Youth brought to US illegally leave to test law
LOS ANGELES (AP) — Three immigrant activists who were brought to the United States illegally as children have traveled to Mexico and plan to challenge American immigration laws by showing up at a border crossing and demanding to be allowed to back in.
Under U.S. law, all three have been living in the country illegally even though they grew up in America. The three, members of the National Immigrant Youth Alliance, want to draw attention to the law and the huge jump in deportations carried out under the Obama administration, and to reaffirm their attachment to the country where they were raised.
"I know you're going to think that I'm crazy for doing this, for leaving the U.S., for coming to Mexico but, to be honest, I think it is crazier that I had to wait 15 years to see my family," Lizbeth Mateo, one of the activists, said in a video posted on the Alliance's Facebook page.
Mateo told The Associated Press that she was happy to visit her family there but hoped to return to the country before August to study law at Santa Clara University.
Mateo traveled to Oaxaca a week ago, while the two other unidentified activists — one who has applied for a government program that lets young immigrants live in the U.S. on renewable two-year stays — went to Mexico on Wednesday, said Domenic Powell, one of the Alliance's founders.
Powell declined to say where they will attempt to re-enter the country, but said it would occur Monday. He said the organization doesn't want to divulge information because it wants to see how agents from Customs and Border Protection react when they encounter the three.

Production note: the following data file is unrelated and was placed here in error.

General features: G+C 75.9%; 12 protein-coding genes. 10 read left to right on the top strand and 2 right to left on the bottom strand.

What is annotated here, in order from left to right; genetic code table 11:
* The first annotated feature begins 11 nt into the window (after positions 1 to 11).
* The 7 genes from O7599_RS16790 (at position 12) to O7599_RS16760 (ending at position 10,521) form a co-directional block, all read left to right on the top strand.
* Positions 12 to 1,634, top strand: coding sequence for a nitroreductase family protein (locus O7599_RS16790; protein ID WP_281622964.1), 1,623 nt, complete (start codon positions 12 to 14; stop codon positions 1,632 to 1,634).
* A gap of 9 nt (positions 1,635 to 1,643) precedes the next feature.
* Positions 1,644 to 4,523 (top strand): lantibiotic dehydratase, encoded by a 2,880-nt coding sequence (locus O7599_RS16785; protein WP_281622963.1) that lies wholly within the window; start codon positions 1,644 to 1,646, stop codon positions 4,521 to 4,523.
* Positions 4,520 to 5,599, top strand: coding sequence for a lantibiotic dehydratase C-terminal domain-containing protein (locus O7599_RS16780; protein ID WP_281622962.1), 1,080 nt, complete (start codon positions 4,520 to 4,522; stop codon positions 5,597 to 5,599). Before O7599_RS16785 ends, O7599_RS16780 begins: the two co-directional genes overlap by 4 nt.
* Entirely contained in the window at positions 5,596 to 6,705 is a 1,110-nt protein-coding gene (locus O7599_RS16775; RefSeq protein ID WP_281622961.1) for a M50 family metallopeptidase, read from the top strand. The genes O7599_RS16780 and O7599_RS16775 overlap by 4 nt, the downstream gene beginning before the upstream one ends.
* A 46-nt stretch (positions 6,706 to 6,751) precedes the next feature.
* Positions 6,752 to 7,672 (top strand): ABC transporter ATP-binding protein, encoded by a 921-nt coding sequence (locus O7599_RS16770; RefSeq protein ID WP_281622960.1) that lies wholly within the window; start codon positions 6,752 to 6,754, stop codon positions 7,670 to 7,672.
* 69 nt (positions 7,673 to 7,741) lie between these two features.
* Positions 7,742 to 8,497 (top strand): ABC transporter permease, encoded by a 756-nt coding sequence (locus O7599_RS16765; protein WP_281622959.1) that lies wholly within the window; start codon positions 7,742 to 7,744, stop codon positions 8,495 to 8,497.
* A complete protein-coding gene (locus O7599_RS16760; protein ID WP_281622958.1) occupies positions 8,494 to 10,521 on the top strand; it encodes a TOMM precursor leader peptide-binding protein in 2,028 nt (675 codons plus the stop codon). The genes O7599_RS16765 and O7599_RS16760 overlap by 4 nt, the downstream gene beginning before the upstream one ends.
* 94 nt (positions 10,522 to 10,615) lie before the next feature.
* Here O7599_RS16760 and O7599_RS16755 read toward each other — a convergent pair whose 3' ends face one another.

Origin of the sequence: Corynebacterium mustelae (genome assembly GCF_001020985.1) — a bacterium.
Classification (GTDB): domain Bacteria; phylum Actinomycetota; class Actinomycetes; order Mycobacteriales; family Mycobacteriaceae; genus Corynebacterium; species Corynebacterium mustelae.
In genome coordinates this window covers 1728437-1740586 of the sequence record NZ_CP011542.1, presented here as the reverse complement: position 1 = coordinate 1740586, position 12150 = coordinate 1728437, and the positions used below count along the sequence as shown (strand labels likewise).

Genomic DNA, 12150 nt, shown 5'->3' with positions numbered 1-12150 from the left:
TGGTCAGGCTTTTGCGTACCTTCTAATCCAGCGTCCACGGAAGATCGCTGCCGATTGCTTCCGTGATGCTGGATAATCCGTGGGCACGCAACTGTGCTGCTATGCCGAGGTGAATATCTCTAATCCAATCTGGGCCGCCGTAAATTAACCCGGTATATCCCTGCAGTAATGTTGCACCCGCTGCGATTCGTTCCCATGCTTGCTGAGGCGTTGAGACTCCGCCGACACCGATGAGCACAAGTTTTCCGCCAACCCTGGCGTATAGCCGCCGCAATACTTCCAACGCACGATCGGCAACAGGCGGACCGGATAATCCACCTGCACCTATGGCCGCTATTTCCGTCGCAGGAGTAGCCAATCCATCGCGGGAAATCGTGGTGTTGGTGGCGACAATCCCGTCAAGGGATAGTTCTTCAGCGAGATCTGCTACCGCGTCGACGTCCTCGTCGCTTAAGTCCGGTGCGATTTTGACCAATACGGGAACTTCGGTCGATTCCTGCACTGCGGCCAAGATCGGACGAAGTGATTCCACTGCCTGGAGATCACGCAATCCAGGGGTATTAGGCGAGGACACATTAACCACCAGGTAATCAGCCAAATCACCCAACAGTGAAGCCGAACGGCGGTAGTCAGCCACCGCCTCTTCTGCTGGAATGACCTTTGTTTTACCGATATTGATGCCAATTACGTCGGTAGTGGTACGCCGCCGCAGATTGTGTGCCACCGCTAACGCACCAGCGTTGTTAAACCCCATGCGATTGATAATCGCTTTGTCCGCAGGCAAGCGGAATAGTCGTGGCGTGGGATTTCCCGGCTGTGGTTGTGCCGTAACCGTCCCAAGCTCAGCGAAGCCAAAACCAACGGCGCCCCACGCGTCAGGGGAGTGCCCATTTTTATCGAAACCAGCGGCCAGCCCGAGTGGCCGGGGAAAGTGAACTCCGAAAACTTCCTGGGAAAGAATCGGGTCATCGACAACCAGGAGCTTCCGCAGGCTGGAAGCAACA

The activists will meet up with other young people who were deported or left the U.S. voluntarily and will submit applications to legally enter the country, said Prerna Lal, an Alliance member.
Customs and Border Protection did not immediately respond to a request for comment.
Deportations have exploded in recent years, topping 400,000 in 2012, more than double the number seven years earlier. U.S. lawmakers are debating an overhaul to the country's immigration system that could include a fix for immigrants who were brought in illegally as children. Many have grown up in America and have no recollection of life in another country, but they have no legal status in the U.S.
"Whether immigration reform happens or not, they should be here in the U.S. because they live here and this is their home," said Powell, whose group in the past has organized sit-ins in politicians' offices over the administration's immigration policies.